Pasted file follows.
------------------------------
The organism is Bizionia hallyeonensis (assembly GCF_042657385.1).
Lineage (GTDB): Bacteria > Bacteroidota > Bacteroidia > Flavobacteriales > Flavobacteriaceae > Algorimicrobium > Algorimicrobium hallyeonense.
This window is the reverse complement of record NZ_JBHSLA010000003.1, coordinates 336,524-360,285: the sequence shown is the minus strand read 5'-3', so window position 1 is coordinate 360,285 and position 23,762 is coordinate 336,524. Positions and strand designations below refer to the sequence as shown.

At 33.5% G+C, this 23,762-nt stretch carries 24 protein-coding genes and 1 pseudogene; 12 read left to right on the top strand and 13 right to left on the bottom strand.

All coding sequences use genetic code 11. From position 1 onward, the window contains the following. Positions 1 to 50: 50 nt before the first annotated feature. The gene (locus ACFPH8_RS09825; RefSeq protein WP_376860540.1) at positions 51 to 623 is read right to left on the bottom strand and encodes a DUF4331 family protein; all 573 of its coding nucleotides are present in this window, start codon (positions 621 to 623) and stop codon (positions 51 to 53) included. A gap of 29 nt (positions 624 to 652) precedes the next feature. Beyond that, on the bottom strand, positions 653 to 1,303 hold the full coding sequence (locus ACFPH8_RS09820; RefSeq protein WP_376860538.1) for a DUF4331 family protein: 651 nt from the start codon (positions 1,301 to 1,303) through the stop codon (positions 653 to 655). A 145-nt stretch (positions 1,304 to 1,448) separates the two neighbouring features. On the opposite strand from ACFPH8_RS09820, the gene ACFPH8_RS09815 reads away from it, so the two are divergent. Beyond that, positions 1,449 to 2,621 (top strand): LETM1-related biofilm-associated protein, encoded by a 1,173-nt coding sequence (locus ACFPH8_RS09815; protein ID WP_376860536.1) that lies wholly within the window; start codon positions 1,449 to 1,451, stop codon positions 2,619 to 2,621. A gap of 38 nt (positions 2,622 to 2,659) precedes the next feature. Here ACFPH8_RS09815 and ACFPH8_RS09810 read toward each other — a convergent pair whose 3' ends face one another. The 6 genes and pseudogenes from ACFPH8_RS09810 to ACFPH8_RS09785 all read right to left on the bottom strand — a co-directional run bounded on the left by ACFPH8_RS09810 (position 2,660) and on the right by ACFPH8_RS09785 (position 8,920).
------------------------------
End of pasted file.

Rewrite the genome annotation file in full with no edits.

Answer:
The organism is Bizionia hallyeonensis (assembly GCF_042657385.1).
Lineage (GTDB): Bacteria > Bacteroidota > Bacteroidia > Flavobacteriales > Flavobacteriaceae > Algorimicrobium > Algorimicrobium hallyeonense.
This window is the reverse complement of record NZ_JBHSLA010000003.1, coordinates 336,524-360,285: the sequence shown is the minus strand read 5'-3', so window position 1 is coordinate 360,285 and position 23,762 is coordinate 336,524. Positions and strand designations below refer to the sequence as shown.

At 33.5% G+C, this 23,762-nt stretch carries 24 protein-coding genes and 1 pseudogene; 12 read left to right on the top strand and 13 right to left on the bottom strand.

All coding sequences use genetic code 11. From position 1 onward, the window contains the following. Positions 1 to 50: 50 nt before the first annotated feature. The gene (locus ACFPH8_RS09825; RefSeq protein WP_376860540.1) at positions 51 to 623 is read right to left on the bottom strand and encodes a DUF4331 family protein; all 573 of its coding nucleotides are present in this window, start codon (positions 621 to 623) and stop codon (positions 51 to 53) included. A gap of 29 nt (positions 624 to 652) precedes the next feature. Beyond that, on the bottom strand, positions 653 to 1,303 hold the full coding sequence (locus ACFPH8_RS09820; RefSeq protein WP_376860538.1) for a DUF4331 family protein: 651 nt from the start codon (positions 1,301 to 1,303) through the stop codon (positions 653 to 655). A 145-nt stretch (positions 1,304 to 1,448) separates the two neighbouring features. On the opposite strand from ACFPH8_RS09820, the gene ACFPH8_RS09815 reads away from it, so the two are divergent. Beyond that, positions 1,449 to 2,621 (top strand): LETM1-related biofilm-associated protein, encoded by a 1,173-nt coding sequence (locus ACFPH8_RS09815; protein ID WP_376860536.1) that lies wholly within the window; start codon positions 1,449 to 1,451, stop codon positions 2,619 to 2,621. A gap of 38 nt (positions 2,622 to 2,659) precedes the next feature. Here ACFPH8_RS09815 and ACFPH8_RS09810 read toward each other — a convergent pair whose 3' ends face one another. The 6 genes and pseudogenes from ACFPH8_RS09810 to ACFPH8_RS09785 all read right to left on the bottom strand — a co-directional run bounded on the left by ACFPH8_RS09810 (position 2,660) and on the right by ACFPH8_RS09785 (position 8,920).